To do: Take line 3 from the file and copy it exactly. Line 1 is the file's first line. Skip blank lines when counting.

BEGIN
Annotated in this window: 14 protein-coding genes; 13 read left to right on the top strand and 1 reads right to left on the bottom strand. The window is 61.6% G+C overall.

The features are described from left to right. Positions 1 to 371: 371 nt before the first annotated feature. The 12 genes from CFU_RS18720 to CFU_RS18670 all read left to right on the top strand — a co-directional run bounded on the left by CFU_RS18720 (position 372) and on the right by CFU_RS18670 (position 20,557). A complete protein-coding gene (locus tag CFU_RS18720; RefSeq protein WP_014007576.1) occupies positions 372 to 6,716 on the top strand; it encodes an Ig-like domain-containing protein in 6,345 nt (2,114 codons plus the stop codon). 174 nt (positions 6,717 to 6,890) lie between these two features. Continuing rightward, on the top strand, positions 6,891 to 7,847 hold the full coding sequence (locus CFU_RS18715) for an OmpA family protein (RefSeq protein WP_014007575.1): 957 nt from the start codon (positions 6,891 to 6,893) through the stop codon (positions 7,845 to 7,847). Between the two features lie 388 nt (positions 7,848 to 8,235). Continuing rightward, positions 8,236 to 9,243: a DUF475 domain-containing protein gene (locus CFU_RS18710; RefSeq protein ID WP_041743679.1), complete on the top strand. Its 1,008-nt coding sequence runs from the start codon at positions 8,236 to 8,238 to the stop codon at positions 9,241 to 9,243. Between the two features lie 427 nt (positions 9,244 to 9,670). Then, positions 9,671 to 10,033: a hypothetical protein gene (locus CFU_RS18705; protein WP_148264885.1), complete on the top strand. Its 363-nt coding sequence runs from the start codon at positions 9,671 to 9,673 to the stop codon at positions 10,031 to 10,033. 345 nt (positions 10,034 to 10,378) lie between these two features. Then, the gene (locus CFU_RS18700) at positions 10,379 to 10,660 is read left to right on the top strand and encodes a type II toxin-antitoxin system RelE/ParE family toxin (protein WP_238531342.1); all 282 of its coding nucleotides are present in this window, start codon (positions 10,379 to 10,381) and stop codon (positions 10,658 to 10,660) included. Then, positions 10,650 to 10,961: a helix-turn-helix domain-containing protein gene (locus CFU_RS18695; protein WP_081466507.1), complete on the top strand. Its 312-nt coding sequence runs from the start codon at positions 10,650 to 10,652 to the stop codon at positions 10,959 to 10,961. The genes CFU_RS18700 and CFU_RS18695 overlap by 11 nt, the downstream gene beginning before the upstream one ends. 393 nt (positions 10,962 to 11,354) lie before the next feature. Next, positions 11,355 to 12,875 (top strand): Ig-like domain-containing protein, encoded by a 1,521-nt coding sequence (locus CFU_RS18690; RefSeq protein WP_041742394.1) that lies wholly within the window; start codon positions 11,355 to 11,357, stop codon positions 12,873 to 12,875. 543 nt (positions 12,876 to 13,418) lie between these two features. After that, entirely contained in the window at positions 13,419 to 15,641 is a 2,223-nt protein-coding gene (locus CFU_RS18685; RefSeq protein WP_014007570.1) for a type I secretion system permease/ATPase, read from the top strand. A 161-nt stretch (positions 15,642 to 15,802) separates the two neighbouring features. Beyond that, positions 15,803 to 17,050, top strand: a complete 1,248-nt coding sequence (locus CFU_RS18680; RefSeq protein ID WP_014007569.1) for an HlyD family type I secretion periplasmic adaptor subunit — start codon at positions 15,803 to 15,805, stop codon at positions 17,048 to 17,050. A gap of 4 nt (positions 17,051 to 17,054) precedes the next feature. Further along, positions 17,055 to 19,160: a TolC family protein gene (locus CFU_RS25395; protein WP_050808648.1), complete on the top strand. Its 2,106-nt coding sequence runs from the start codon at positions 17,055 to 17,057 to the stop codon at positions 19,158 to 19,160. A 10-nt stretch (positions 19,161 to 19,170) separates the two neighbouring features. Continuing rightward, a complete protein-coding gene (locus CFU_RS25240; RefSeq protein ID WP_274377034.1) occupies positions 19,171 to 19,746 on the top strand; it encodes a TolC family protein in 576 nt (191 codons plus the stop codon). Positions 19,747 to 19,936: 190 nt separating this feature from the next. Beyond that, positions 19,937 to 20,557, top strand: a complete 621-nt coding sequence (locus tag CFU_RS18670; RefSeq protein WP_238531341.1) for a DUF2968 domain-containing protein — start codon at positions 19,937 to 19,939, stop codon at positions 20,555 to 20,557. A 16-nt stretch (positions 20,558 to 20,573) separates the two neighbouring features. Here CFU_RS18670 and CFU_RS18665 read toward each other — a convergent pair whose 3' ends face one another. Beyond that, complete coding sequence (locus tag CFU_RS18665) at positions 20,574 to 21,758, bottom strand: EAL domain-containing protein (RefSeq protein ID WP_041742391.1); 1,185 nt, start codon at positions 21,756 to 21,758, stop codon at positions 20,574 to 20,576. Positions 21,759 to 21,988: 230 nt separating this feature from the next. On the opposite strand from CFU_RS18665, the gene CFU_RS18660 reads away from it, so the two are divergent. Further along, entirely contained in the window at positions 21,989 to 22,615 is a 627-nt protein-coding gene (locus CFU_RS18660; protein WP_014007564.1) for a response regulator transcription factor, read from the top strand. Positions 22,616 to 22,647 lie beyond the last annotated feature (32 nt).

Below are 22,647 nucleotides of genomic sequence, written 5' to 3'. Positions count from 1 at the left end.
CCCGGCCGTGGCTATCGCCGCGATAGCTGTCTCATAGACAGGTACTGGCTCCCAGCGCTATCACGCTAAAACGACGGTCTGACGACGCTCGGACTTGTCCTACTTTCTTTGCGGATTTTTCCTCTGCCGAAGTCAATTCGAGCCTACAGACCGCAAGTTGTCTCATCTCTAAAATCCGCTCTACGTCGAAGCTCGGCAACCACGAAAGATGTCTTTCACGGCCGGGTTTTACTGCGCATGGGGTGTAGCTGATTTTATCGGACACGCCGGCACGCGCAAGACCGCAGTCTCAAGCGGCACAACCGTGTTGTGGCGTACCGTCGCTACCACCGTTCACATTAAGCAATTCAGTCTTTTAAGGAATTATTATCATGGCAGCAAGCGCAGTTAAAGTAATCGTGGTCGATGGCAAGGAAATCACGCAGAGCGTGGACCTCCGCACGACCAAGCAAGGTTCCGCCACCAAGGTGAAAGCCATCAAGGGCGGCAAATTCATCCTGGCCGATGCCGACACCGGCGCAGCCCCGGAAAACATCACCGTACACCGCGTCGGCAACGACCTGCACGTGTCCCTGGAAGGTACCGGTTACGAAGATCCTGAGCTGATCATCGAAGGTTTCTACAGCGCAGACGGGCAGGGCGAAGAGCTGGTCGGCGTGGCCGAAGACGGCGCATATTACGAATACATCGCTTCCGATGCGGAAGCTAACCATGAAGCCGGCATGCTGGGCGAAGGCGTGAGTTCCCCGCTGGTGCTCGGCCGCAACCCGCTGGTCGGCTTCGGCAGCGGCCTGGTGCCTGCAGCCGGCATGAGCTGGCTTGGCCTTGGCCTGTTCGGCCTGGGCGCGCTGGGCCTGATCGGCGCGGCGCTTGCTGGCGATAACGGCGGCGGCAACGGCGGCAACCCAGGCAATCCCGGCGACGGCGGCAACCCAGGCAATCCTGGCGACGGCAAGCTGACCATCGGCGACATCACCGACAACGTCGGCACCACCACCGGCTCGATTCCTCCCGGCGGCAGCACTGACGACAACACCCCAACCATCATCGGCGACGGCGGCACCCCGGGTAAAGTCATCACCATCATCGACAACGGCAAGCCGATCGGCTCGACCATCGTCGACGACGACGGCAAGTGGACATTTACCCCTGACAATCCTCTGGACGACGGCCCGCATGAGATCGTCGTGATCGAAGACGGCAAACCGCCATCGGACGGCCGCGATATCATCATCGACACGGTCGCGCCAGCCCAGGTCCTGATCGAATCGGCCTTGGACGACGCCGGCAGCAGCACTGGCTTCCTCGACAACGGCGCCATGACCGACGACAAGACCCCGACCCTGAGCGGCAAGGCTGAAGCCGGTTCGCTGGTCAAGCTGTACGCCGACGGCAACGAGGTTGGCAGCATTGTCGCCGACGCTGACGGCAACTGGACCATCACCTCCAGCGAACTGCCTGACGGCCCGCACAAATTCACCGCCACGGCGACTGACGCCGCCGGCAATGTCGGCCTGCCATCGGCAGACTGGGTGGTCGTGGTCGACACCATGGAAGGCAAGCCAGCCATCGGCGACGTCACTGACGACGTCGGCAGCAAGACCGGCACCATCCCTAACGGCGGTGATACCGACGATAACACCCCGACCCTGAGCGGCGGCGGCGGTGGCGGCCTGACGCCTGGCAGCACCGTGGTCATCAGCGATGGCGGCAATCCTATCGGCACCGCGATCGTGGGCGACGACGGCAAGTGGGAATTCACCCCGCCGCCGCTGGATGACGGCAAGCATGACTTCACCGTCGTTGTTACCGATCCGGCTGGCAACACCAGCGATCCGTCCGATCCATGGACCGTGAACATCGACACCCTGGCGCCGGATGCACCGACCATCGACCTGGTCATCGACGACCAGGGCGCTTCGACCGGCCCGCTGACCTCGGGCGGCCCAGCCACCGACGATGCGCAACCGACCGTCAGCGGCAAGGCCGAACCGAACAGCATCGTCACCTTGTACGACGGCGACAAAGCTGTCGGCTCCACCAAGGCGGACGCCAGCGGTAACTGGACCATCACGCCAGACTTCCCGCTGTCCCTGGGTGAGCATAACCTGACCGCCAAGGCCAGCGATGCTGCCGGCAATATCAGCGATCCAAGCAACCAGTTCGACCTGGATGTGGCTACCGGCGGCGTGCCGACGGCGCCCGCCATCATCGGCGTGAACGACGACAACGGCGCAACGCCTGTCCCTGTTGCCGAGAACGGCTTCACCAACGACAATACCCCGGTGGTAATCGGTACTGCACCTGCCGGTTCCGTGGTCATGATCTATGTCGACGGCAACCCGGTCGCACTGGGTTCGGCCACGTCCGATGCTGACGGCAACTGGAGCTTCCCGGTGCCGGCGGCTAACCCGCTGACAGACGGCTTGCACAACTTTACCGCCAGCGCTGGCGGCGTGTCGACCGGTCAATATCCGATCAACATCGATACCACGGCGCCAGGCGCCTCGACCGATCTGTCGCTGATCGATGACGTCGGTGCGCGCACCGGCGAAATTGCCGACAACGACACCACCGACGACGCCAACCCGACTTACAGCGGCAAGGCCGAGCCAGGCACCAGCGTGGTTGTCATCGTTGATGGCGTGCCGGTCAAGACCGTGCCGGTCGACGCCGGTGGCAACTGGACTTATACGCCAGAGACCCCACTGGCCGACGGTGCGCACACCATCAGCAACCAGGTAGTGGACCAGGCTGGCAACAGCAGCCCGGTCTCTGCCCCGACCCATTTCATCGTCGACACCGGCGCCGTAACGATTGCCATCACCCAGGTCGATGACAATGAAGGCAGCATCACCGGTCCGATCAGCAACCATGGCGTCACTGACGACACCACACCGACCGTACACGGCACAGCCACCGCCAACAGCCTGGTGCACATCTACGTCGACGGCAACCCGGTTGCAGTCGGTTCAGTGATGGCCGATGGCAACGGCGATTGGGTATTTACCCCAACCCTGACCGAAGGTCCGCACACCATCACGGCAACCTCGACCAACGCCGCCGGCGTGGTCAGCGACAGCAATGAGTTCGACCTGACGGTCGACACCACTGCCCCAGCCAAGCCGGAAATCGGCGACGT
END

Below are 22,647 nucleotides of genomic sequence, written 5' to 3'. Positions count from 1 at the left end.